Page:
Full text
Hewitt Suchocki, Marjorie. The Idea of God in Feminist Philosophy
1994, Hypatia 9(4): 57-68.
Expand entry
Added by: Emily Paul

Abstract: The marginal position of women within the Western tradition provides a critical vantage point for feminist redevelopment of the notion of God. Feminists tend to replace the classical categories of substance philosophies traditionally used for God with relational categories often drawn from organic philosophies. They also project the dynamic character of language itself into the discussion of God. This essay focuses on these issues as they are developed by Mary Daly and Rebecca Chopp

Comment: A good overview and development of some key feminist philosophies of religion that seek to redevelop the notion of God. If being used in a standard philosophy of religion course, it would be good to set this reading after covering the 'traditional' conceptions of God, and then to have a debate to find out the views of students regarding how we ought to conceive of God.

Export citation in BibTeX format
Export text citation
View this text on PhilPapers
Export citation in Reference Manager format
Export citation in EndNote format
Export citation in Zotero format
Share on Twitter Share on Facebook Share on Google Plus Share on Pinterest Share by Email More options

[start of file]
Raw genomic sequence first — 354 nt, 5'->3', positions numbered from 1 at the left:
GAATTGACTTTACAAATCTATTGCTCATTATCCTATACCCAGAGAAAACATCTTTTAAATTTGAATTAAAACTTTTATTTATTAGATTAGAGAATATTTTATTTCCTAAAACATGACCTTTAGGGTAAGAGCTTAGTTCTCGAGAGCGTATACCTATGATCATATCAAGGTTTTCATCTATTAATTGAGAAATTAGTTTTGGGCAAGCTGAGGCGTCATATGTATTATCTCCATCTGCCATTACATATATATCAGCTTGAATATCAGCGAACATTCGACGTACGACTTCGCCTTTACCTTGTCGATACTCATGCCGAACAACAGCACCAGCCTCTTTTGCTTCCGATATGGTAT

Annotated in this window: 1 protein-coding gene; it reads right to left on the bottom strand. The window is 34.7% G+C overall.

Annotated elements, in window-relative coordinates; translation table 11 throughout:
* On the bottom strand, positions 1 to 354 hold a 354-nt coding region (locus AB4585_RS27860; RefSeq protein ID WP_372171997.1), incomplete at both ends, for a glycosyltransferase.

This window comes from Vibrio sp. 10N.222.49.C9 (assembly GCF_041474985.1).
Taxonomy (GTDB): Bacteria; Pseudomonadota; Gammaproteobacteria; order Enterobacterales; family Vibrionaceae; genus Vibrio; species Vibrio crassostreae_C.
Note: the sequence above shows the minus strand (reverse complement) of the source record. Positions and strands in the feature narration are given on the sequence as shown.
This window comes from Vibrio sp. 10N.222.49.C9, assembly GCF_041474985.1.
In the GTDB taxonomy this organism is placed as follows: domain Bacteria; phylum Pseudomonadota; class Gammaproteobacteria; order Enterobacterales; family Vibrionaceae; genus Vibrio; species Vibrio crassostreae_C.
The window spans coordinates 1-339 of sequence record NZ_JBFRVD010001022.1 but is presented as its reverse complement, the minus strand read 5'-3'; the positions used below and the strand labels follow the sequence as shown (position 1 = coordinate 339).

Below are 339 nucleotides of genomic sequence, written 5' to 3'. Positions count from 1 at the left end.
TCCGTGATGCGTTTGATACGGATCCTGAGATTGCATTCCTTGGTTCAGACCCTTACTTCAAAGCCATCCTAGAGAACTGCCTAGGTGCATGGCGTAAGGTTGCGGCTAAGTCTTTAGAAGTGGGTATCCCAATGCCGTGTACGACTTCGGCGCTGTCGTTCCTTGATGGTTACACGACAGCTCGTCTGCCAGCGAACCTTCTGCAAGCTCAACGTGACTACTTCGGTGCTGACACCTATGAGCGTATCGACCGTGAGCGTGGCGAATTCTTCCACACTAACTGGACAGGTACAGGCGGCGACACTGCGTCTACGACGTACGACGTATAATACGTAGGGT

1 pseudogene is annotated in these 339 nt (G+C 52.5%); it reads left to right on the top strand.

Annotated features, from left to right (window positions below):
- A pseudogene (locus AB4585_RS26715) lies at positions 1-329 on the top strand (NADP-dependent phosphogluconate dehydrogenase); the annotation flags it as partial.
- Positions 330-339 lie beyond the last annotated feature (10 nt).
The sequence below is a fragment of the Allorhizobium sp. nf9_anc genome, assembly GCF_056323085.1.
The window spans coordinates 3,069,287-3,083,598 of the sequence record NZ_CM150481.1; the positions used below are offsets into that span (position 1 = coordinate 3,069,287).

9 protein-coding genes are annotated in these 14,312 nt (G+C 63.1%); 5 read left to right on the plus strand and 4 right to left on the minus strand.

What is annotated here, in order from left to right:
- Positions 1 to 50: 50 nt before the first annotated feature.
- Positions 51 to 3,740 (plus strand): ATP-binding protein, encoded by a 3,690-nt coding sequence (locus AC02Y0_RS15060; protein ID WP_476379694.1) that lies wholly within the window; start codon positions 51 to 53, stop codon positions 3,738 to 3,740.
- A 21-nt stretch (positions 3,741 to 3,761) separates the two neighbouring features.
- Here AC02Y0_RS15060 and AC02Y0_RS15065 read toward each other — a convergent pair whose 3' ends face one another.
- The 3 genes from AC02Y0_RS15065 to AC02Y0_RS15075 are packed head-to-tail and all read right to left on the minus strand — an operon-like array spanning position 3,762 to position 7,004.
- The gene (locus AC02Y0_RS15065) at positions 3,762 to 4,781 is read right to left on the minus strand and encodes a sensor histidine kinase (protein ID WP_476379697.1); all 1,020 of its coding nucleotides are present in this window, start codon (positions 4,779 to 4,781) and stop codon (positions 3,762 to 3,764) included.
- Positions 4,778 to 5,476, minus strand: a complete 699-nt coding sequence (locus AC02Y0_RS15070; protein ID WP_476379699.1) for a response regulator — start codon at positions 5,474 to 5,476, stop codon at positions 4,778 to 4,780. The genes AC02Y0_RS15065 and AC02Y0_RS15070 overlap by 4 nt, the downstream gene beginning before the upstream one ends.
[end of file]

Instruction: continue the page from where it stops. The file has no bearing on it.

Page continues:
Full text Read free
Van Dyke, Christina. Eating as a Gendered Act: Christianity, Feminism, and Reclaiming the Body
2008, in K. J. Clark (ed.) Readings in the Philosophy of Religion, Second Edition. Peterborough: Broadview Press: 475-489.
Expand entry
Added by: Emily Paul

Abstract: In current society, eating is most definitely a gendered act: that is, what we eat and how we eat it factors in both the construction and the performance of gender. Furthermore, eating is a gendered act with consequences that go far beyond whether one orders a steak or a salad for dinner. In the first half of this paper, I identify the dominant myths surrounding both female and male eating, and I show that those myths contribute in important ways to cultural constructions of male and female appetites more generally speaking. In the second half, I argue that the Christian church should share feminism’s perception of these current cultural myths as fundamentally disordered, and I claim that the Christian traditions of fasting and feasting present us with a concrete means to counter those damaging conceptions and reclaim a healthy attitude toward our hunger.

Comment: A great reading for a feminist philosophy of religion course, or alternatively for a general philosophy of religion course as a way to introduce feminist philosophy of religion - this text could also be a further reading for the latter. I think that this reading would incite a great deal of interest, and provoke fruitful discussion. Would be potentially even more useful for a course on religious aesthetics.

Export citation in BibTeX format
Export text citation
View this text on PhilPapers
Export citation in Reference Manager format
Export citation in EndNote format
Export citation in Zotero format
Share on Twitter Share on Facebook Share on Google Plus Share on Pinterest Share by Email More options
Can’t find it?
Contribute the texts you think should be here and we’ll add them soon!